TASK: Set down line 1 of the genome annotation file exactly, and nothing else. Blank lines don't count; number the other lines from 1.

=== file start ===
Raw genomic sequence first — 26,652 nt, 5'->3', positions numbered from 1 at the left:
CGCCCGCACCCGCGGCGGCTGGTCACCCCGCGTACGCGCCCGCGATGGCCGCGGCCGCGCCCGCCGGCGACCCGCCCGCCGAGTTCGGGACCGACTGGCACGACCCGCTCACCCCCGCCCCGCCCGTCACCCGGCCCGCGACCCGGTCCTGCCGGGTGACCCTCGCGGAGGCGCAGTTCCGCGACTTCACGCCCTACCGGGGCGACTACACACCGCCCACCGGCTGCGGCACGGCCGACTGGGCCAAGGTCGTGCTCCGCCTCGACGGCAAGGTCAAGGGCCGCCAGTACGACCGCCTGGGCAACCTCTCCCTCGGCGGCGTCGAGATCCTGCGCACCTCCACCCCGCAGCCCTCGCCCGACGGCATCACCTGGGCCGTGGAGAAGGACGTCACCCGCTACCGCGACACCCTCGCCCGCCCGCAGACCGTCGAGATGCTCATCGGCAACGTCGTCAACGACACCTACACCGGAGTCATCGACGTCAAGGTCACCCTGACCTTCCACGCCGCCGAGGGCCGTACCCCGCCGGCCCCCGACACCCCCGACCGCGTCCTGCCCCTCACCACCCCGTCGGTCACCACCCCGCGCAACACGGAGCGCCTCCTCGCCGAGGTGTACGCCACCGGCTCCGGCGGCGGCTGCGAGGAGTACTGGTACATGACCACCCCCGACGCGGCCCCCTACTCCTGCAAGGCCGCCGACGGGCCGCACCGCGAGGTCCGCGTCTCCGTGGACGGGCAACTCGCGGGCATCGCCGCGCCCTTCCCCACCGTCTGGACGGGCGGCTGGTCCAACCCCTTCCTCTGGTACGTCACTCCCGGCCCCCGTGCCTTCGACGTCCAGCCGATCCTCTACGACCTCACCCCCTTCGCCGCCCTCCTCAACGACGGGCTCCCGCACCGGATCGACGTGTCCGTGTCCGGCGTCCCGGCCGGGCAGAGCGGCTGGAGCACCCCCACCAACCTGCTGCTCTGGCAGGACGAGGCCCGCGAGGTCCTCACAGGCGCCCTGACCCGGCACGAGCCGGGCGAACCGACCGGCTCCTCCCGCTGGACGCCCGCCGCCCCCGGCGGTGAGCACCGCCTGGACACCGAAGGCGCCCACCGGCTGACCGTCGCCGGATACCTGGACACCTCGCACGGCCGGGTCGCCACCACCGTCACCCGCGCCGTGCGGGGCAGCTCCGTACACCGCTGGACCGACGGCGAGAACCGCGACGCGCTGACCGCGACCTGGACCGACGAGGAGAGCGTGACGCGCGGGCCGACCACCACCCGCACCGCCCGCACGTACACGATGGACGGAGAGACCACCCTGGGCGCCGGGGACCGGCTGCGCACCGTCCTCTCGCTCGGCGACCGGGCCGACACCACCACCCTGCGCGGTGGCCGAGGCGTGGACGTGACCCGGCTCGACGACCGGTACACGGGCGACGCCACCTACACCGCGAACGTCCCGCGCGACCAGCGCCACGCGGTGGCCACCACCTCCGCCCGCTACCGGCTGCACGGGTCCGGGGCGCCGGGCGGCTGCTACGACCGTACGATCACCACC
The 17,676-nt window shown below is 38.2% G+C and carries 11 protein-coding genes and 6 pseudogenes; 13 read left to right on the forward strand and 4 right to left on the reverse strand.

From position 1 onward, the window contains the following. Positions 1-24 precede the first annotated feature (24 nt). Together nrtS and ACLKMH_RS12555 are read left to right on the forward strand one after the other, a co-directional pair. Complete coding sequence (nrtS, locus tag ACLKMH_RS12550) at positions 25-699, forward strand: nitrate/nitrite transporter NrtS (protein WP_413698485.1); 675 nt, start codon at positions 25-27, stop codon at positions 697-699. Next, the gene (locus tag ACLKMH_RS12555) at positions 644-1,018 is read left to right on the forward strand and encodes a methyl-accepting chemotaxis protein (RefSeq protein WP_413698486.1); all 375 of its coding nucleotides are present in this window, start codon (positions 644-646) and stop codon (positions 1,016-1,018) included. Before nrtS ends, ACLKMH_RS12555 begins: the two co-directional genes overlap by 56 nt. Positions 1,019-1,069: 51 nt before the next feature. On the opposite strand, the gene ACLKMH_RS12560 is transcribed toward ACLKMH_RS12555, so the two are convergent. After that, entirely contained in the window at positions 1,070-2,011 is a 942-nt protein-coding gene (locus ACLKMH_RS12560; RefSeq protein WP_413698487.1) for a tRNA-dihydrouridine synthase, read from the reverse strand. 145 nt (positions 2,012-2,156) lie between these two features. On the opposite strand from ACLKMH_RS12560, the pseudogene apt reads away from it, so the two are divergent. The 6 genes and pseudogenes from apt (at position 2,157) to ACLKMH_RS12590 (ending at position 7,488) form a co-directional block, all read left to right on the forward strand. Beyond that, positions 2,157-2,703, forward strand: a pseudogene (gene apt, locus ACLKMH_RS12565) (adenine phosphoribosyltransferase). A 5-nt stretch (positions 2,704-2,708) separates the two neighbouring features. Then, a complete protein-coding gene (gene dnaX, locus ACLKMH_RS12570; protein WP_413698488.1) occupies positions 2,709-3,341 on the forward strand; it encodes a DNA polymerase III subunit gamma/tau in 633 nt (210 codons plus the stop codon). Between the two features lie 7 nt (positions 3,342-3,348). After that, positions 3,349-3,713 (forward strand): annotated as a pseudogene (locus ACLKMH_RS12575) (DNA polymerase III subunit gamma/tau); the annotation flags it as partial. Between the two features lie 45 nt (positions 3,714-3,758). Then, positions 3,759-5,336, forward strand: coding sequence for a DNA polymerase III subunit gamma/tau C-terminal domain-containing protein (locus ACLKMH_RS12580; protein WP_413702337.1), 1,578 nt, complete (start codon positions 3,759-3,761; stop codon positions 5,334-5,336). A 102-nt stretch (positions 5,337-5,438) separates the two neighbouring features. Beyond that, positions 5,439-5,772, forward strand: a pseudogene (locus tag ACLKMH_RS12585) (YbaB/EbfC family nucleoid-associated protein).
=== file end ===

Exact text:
Raw genomic sequence first — 26,652 nt, 5'->3', positions numbered from 1 at the left: